“You’ll be okay?” he asked.

“I…yeah, Dad.” What the hell was I supposed to say? I still had a thousand questions. I wanted to go with him to see Jared, to make sure that my brother was okay. But school wasn’t over and I had a responsibility to my younger siblings. Dad had always been the pillar of strength for our family, cool and collected. Now he wanted me to be that for my little brother and sister. In my mind played the irony of my mother telling me to grow up and be responsible, never thinking I would. Dad turned to leave, still distraught. His pain and unsurety deeply unsettled me; I grappled with what he was asking now. I turned back to my ornaments as he left.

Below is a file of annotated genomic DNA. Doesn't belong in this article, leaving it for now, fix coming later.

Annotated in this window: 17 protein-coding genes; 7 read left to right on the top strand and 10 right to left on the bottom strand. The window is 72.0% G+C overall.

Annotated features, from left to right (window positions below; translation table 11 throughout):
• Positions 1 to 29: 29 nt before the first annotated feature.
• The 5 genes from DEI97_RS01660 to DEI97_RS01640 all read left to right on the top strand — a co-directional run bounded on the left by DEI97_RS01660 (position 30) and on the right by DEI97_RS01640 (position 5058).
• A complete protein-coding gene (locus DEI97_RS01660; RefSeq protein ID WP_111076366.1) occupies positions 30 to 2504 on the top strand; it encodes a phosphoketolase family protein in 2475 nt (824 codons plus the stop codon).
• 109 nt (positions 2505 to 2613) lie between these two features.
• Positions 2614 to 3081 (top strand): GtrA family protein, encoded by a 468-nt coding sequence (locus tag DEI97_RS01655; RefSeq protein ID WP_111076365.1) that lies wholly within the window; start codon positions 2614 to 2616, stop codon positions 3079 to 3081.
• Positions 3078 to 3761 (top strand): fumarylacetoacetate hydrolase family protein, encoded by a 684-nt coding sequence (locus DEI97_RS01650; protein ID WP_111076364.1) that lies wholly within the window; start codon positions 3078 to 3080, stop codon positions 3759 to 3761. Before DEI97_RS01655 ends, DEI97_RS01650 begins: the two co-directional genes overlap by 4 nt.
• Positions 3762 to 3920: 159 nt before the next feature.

I knew now how to finish them. But the solid, bright green paint was almost dry and the bristles on my brush clumped together. I dipped it quickly in water to loosen them and finished with the green. Then I switched to shimmering silver. On top of the red, green, blue, orange, and yellow I painted—very carefully—one letter for each color: J A R E D. They would be his ornaments, not mine.